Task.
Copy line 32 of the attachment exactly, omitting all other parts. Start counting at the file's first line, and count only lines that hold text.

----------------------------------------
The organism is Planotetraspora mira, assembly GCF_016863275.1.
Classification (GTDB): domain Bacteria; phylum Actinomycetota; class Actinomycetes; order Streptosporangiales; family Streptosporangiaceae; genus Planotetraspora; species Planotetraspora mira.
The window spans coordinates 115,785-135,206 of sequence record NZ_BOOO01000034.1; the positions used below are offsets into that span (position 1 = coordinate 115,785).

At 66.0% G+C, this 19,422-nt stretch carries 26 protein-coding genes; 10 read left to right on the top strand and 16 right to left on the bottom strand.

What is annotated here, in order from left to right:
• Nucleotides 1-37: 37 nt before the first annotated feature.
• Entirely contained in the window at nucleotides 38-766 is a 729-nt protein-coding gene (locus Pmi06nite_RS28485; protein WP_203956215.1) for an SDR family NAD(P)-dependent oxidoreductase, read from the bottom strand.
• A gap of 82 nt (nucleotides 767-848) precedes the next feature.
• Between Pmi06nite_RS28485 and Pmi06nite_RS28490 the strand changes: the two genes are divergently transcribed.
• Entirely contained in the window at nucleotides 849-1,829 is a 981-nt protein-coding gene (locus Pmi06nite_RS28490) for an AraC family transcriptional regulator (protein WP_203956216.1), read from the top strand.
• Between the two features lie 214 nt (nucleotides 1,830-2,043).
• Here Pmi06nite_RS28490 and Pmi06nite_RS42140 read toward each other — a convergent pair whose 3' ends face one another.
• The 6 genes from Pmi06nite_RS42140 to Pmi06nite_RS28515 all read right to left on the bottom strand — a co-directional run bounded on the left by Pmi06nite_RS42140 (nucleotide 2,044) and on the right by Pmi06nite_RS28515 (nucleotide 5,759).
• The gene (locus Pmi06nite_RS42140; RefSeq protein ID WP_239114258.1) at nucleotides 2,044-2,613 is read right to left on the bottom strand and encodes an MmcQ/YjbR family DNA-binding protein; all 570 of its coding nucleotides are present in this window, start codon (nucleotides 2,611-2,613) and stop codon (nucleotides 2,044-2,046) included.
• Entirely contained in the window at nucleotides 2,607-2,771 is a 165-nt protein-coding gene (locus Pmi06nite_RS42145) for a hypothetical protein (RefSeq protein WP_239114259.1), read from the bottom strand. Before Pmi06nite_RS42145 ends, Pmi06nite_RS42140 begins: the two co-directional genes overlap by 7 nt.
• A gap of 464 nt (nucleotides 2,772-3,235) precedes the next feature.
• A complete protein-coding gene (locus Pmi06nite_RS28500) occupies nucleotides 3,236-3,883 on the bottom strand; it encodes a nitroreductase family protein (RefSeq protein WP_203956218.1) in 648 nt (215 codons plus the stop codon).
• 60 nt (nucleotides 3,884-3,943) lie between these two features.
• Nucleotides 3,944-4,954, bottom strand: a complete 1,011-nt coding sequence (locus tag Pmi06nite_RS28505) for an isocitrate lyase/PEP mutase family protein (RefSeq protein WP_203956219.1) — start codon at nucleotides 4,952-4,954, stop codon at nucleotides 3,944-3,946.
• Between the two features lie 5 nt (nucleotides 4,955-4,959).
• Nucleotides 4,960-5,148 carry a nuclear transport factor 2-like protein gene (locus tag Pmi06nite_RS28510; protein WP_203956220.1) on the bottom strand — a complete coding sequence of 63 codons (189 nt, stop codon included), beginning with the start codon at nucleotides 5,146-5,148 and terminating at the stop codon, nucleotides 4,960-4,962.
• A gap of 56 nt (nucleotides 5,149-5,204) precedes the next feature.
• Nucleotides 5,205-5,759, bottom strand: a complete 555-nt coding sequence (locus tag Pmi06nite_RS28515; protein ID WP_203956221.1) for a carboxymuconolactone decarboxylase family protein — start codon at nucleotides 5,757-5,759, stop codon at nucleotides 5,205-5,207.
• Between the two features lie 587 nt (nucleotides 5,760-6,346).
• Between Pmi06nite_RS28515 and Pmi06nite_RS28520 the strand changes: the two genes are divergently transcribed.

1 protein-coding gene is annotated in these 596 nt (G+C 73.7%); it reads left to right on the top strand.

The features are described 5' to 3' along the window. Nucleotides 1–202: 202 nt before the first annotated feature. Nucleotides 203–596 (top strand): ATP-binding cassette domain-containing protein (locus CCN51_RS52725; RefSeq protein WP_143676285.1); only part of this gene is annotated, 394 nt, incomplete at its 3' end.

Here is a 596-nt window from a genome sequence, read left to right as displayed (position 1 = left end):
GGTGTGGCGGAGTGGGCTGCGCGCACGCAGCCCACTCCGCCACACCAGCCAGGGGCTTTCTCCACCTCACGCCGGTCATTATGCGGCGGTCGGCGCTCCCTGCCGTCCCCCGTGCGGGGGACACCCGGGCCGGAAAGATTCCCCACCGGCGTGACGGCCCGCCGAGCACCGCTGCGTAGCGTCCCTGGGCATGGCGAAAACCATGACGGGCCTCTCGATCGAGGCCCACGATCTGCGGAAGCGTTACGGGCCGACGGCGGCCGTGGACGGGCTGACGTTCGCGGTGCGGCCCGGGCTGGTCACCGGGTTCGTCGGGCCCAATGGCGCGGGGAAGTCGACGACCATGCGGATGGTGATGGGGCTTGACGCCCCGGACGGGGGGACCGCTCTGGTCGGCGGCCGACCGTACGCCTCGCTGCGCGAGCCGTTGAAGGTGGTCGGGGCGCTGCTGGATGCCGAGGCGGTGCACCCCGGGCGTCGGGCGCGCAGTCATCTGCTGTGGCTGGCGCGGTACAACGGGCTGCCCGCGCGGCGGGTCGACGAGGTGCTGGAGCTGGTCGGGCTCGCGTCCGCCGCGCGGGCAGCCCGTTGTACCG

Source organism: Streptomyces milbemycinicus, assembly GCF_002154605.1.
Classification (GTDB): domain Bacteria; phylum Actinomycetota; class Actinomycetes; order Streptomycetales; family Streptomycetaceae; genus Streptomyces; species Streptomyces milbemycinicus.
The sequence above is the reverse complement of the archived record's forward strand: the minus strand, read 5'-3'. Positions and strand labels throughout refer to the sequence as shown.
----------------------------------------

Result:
The sequence above is the reverse complement of the archived record's forward strand: the minus strand, read 5'-3'. Positions and strand labels throughout refer to the sequence as shown.